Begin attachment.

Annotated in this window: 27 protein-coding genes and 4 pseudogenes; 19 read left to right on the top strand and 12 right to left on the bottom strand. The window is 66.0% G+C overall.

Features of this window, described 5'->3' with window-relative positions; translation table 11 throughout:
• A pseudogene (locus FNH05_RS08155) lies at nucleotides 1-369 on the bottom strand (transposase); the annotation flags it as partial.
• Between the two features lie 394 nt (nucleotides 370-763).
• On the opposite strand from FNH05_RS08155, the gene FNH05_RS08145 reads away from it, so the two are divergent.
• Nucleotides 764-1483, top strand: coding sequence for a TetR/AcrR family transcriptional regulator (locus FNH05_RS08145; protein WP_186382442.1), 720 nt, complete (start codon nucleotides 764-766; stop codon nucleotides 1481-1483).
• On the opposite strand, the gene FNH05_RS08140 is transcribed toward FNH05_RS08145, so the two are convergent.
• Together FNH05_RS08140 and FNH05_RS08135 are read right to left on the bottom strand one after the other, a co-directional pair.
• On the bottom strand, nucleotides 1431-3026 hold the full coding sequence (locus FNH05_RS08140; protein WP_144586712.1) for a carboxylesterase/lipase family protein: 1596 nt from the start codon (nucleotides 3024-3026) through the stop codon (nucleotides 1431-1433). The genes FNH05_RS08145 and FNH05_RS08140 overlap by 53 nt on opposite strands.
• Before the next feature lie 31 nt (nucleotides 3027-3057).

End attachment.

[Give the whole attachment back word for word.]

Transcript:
Annotated in this window: 27 protein-coding genes and 4 pseudogenes; 19 read left to right on the top strand and 12 right to left on the bottom strand. The window is 66.0% G+C overall.

Features of this window, described 5'->3' with window-relative positions; translation table 11 throughout:
• A pseudogene (locus FNH05_RS08155) lies at nucleotides 1-369 on the bottom strand (transposase); the annotation flags it as partial.
• Between the two features lie 394 nt (nucleotides 370-763).
• On the opposite strand from FNH05_RS08155, the gene FNH05_RS08145 reads away from it, so the two are divergent.
• Nucleotides 764-1483, top strand: coding sequence for a TetR/AcrR family transcriptional regulator (locus FNH05_RS08145; protein WP_186382442.1), 720 nt, complete (start codon nucleotides 764-766; stop codon nucleotides 1481-1483).
• On the opposite strand, the gene FNH05_RS08140 is transcribed toward FNH05_RS08145, so the two are convergent.
• Together FNH05_RS08140 and FNH05_RS08135 are read right to left on the bottom strand one after the other, a co-directional pair.
• On the bottom strand, nucleotides 1431-3026 hold the full coding sequence (locus FNH05_RS08140; protein WP_144586712.1) for a carboxylesterase/lipase family protein: 1596 nt from the start codon (nucleotides 3024-3026) through the stop codon (nucleotides 1431-1433). The genes FNH05_RS08145 and FNH05_RS08140 overlap by 53 nt on opposite strands.
• Before the next feature lie 31 nt (nucleotides 3027-3057).